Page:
A move for entering the online gaming industry was long been rejected by Las Vegas Sands’ late chairman Sheldon Adelson. His deputy Rod Goldstein is taking the lead on this potential new expansion.
According to Bloomberg, Goldstein is currently in discussion, that could result in Las Vegas Sands finally entering the online sports betting industry.
LVS already started the year with important announcement. Last week a rumor was spread for two of the potential buyers for Venetian and Palazzo, a deal that will allow LVS to focus more on its over-seas assets in Macau and Singapore.
Previous attempts to stop online gaming
Adelson has long led campaigns against internet gaming by organizing groups, such as the Coalition to Stop Internet Gaming (CSIG). The rationale behind such an opposition is the argument that web-based games’ evolution could lead to substantial losses for gamblers, as well as to an increased level of addiction.
Because of Adelson’s position, since the 2018 Supreme Court ruling on the Professional and Amateur Sports Protection Act (PASPA), LVS turns out to be the only major US casino operator to avoid, completely deliberately, online sports betting exposure.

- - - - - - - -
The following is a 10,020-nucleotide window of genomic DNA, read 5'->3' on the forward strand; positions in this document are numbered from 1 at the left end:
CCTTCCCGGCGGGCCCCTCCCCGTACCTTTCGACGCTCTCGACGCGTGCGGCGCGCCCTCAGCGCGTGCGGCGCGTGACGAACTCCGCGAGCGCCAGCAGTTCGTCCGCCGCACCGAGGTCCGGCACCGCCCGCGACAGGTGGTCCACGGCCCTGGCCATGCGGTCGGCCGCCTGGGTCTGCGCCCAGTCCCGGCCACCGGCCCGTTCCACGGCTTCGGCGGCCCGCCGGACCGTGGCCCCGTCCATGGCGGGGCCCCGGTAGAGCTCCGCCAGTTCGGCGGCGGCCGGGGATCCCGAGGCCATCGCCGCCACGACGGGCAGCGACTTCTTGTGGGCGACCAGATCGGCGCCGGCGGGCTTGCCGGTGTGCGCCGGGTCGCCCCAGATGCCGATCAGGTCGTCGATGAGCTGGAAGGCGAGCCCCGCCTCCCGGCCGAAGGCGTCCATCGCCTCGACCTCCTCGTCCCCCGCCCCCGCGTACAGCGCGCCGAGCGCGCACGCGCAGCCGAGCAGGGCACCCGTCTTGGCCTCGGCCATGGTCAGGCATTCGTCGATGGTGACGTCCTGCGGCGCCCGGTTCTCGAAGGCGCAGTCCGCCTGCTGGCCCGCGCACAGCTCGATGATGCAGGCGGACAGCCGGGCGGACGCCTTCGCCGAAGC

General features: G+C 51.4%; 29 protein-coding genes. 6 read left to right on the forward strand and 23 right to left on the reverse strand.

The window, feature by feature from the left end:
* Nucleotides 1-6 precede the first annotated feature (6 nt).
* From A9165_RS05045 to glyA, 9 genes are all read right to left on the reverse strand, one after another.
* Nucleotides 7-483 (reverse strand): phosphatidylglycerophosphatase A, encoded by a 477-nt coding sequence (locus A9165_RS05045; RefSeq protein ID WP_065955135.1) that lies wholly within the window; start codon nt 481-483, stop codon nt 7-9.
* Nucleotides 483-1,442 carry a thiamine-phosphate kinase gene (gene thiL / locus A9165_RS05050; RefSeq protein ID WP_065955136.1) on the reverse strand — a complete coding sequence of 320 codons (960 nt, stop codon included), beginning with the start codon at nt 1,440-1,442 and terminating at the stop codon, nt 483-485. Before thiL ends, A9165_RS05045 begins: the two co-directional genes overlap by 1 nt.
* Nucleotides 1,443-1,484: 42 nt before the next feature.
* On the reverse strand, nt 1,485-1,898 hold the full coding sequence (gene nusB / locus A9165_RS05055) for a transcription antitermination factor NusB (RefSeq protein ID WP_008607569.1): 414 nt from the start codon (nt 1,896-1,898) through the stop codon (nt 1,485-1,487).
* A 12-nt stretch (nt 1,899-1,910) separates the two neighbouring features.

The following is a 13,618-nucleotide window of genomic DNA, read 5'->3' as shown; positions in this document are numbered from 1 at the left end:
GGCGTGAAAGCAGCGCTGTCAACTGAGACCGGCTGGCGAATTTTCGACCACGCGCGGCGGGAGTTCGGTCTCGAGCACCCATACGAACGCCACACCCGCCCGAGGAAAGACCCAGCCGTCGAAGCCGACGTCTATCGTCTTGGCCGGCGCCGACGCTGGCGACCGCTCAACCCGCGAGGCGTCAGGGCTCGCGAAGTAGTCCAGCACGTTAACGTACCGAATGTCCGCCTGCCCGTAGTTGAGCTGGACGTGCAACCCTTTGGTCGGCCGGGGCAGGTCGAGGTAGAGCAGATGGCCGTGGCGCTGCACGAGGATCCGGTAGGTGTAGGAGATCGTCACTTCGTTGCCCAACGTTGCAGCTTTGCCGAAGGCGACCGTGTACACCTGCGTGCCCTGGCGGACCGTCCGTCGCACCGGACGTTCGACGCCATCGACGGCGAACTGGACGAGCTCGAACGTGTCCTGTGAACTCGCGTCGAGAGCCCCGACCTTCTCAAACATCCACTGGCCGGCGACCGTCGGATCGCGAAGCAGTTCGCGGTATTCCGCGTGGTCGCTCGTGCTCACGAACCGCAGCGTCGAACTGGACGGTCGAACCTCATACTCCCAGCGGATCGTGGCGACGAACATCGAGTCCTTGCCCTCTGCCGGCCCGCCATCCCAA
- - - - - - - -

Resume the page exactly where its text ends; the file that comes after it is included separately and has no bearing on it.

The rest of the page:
Its rival companies MGM Resorts, Caesars Entertainment and even Wynn Resorts are already long-time players in the fast-growing industry. This is most likely the reason behind LVH’s change of position.
In the meantime, Las Vegas Sands confines its sports wagering offering to a William Hill sportsbook at the Venetian.
Regarding the potential online offerings, the Investments co-founder of RoundHill, Will Hersley said in an interview that Las Vegas Sands “may look to partner with an existing operator, perhaps via direct investment, rather than trying to play catch-up to the likes of FanDuel, BetMGM, and DraftKings”.
According to Hersley, the pandemic has played a huge roll in LVS’ move to enter online, since the coronavirus situation caused the retail operations to suffer.
The potential sale of Venetian Palazzo and Sands Convention Center on the Strip would bring the casino operator a significant amount of money. Since it is one of the operators with the strongest balance sheets, LVS has the capital to take into consideration a sports betting acquisition. For now, there are no existing rumors if the company is considering a takeover as a sports wagering entry.
Sands spreads its influence in the States thanks to the above-mentioned facilities in Las Vegas. In the meantime, its properties in Macau and Singapore assure its positions on the Asian market. If the company decides on selling the Strip venues, it will have enough assets to enter the New York market where sports wagering is permitted, or the Texas market, although the state has limited casino gaming and does not allow sports wagering.
Source: “Las Vegas Sands Eyes Sports Wagering Entry”, Todd Shriber, January 8, 2021